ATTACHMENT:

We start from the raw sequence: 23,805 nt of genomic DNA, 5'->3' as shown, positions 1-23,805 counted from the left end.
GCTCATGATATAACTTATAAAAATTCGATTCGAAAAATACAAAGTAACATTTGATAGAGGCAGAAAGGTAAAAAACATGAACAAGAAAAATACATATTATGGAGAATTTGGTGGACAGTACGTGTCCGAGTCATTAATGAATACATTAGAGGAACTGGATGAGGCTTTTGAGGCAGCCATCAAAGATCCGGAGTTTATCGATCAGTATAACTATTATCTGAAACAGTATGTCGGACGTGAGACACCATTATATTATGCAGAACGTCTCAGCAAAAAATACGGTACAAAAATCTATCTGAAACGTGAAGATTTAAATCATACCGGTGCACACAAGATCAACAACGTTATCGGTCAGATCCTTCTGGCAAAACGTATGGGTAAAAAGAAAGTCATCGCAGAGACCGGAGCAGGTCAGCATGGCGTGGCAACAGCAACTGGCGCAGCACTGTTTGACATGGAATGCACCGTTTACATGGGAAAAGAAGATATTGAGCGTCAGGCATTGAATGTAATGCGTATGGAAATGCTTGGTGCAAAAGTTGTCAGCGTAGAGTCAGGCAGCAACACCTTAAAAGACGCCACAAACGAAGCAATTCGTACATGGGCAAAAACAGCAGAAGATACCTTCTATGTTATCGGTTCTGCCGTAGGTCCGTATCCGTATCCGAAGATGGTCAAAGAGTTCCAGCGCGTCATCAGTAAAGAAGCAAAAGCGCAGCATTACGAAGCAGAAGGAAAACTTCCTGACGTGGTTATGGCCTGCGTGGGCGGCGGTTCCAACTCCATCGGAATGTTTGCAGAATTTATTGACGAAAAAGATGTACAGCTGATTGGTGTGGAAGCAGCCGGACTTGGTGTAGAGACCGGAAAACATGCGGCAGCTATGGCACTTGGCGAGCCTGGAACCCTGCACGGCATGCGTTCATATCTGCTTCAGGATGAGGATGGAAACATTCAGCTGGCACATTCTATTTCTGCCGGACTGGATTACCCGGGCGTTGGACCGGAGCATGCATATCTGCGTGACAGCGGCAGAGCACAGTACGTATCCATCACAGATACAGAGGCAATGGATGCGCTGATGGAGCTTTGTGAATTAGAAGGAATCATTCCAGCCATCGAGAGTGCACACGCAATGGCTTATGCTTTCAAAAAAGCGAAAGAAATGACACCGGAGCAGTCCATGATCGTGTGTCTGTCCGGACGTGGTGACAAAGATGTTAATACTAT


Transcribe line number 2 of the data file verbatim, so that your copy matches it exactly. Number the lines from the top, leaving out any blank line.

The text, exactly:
GCTCATGATATAACTTATAAAAATTCGATTCGAAAAATACAAAGTAACATTTGATAGAGGCAGAAAGGTAAAAAACATGAACAAGAAAAATACATATTATGGAGAATTTGGTGGACAGTACGTGTCCGAGTCATTAATGAATACATTAGAGGAACTGGATGAGGCTTTTGAGGCAGCCATCAAAGATCCGGAGTTTATCGATCAGTATAACTATTATCTGAAACAGTATGTCGGACGTGAGACACCATTATATTATGCAGAACGTCTCAGCAAAAAATACGGTACAAAAATCTATCTGAAACGTGAAGATTTAAATCATACCGGTGCACACAAGATCAACAACGTTATCGGTCAGATCCTTCTGGCAAAACGTATGGGTAAAAAGAAAGTCATCGCAGAGACCGGAGCAGGTCAGCATGGCGTGGCAACAGCAACTGGCGCAGCACTGTTTGACATGGAATGCACCGTTTACATGGGAAAAGAAGATATTGAGCGTCAGGCATTGAATGTAATGCGTATGGAAATGCTTGGTGCAAAAGTTGTCAGCGTAGAGTCAGGCAGCAACACCTTAAAAGACGCCACAAACGAAGCAATTCGTACATGGGCAAAAACAGCAGAAGATACCTTCTATGTTATCGGTTCTGCCGTAGGTCCGTATCCGTATCCGAAGATGGTCAAAGAGTTCCAGCGCGTCATCAGTAAAGAAGCAAAAGCGCAGCATTACGAAGCAGAAGGAAAACTTCCTGACGTGGTTATGGCCTGCGTGGGCGGCGGTTCCAACTCCATCGGAATGTTTGCAGAATTTATTGACGAAAAAGATGTACAGCTGATTGGTGTGGAAGCAGCCGGACTTGGTGTAGAGACCGGAAAACATGCGGCAGCTATGGCACTTGGCGAGCCTGGAACCCTGCACGGCATGCGTTCATATCTGCTTCAGGATGAGGATGGAAACATTCAGCTGGCACATTCTATTTCTGCCGGACTGGATTACCCGGGCGTTGGACCGGAGCATGCATATCTGCGTGACAGCGGCAGAGCACAGTACGTATCCATCACAGATACAGAGGCAATGGATGCGCTGATGGAGCTTTGTGAATTAGAAGGAATCATTCCAGCCATCGAGAGTGCACACGCAATGGCTTATGCTTTCAAAAAAGCGAAAGAAATGACACCGGAGCAGTCCATGATCGTGTGTCTGTCCGGACGTGGTGACAAAGATGTTAATACTAT